1.R: Sampling and Data (Review)

1.1 Definitions of Statistics, Probability, and Key Terms

The mathematical theory of statistics is easier to learn when you know the language. This module presents important terms that will be used throughout the text.

1.2 Data, Sampling, and Variation in Data and Sampling

Data are individual items of information that come from a population or sample. Data may be classified as qualitative (categorical), quantitative continuous, or quantitative discrete.

Because it is not practical to measure the entire population in a study, researchers use samples to represent the population. A random sample is a representative group from the population chosen by using a method that gives each individual in the population an equal chance of being included in the sample. Random sampling methods include simple random sampling, stratified sampling, cluster sampling, and systematic sampling. Convenience sampling is a nonrandom method of choosing a sample that often produces biased data.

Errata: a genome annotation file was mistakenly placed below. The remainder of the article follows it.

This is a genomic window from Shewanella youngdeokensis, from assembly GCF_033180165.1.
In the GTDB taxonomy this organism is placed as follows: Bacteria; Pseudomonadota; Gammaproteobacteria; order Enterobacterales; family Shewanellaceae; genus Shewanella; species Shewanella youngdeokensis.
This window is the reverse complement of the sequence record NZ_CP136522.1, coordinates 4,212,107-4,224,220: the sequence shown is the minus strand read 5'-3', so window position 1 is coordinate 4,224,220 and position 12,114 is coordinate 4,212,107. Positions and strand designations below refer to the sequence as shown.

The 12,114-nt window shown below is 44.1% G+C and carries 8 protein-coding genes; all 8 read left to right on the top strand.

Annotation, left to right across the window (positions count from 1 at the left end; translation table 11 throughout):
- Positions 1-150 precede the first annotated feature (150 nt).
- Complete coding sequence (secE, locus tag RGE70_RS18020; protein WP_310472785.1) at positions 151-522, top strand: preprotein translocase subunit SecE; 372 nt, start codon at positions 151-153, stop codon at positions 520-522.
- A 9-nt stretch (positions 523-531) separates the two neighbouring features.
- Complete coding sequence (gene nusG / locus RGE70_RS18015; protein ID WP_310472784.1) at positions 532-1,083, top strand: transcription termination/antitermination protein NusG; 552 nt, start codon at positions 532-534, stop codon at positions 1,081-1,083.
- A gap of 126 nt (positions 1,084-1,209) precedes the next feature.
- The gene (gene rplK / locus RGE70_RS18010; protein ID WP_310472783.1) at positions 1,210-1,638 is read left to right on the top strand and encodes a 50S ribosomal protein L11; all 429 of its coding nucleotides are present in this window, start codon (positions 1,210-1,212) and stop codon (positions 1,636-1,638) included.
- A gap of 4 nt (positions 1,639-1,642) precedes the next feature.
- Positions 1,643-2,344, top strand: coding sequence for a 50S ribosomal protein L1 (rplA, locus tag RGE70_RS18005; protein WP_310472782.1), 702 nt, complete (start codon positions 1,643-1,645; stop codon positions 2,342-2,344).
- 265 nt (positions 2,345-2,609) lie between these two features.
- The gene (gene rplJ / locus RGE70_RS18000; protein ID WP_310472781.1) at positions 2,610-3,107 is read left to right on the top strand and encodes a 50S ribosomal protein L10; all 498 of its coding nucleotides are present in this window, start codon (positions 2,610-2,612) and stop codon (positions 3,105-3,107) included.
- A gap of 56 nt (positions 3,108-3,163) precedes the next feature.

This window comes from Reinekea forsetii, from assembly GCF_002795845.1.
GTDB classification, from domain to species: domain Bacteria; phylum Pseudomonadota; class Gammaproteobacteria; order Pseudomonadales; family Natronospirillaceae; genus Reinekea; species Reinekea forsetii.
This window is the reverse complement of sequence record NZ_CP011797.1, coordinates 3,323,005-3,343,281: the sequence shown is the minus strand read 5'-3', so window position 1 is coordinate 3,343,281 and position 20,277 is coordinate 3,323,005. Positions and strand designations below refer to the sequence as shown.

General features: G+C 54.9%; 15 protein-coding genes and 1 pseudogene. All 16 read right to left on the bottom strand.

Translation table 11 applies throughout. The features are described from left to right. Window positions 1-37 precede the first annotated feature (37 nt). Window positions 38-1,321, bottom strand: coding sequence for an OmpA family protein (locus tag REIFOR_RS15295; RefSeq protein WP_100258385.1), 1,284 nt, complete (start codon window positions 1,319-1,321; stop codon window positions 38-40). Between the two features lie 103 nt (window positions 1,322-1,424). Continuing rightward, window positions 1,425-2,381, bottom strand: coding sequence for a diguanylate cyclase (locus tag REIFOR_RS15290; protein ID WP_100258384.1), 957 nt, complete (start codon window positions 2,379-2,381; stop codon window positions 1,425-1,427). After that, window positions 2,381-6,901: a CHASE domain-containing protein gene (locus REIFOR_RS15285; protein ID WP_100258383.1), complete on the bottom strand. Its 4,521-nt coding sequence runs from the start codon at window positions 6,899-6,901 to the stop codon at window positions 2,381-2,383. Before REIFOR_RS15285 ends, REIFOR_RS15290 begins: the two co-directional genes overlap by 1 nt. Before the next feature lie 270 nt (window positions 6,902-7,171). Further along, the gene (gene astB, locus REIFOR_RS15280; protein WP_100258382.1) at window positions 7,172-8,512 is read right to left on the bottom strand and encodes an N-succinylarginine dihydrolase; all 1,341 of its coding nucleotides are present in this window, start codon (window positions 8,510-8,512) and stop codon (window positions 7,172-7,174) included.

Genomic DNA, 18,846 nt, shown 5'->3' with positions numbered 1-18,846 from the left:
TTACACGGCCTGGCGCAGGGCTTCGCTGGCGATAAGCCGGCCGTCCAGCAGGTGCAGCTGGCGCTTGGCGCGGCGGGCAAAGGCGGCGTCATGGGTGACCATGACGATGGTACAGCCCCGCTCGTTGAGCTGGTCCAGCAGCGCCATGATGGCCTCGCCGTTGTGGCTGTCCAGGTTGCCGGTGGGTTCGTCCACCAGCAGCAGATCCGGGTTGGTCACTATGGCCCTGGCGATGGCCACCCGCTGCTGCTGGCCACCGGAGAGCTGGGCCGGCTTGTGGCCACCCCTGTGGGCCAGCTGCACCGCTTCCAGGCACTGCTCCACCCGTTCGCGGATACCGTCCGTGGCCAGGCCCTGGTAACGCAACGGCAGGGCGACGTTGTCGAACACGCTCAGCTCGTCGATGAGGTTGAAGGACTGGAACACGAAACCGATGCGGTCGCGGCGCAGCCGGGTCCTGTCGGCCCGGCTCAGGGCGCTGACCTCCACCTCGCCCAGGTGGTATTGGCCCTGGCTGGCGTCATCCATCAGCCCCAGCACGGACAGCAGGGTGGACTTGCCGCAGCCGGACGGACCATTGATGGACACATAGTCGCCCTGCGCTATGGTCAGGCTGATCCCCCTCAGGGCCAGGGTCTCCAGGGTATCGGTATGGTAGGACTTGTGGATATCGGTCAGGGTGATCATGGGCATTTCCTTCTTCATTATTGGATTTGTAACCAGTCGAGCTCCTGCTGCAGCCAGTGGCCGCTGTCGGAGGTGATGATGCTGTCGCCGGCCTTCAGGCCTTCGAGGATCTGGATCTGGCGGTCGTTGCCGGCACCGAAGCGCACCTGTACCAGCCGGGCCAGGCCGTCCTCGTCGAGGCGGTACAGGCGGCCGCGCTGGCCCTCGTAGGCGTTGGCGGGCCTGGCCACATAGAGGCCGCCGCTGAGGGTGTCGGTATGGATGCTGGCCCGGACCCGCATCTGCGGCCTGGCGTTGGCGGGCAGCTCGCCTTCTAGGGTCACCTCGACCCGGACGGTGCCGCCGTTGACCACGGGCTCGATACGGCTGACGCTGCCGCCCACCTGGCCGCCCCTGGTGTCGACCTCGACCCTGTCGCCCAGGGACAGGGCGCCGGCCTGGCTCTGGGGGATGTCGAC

Samples that contain different individuals result in different data. This is true even when the samples are well-chosen and representative of the population. When properly selected, larger samples model the population more closely than smaller samples. There are many different potential problems that can affect the reliability of a sample. Statistical data needs to be critically analyzed, not simply accepted.

1.3 Levels of Measurement

Some calculations generate numbers that are artificially precise. It is not necessary to report a value to eight decimal places when the measures that generated that value were only accurate to the nearest tenth. Round off your final answer to one more decimal place than was present in the original data. This means that if you have data measured to the nearest tenth of a unit, report the final statistic to the nearest hundredth.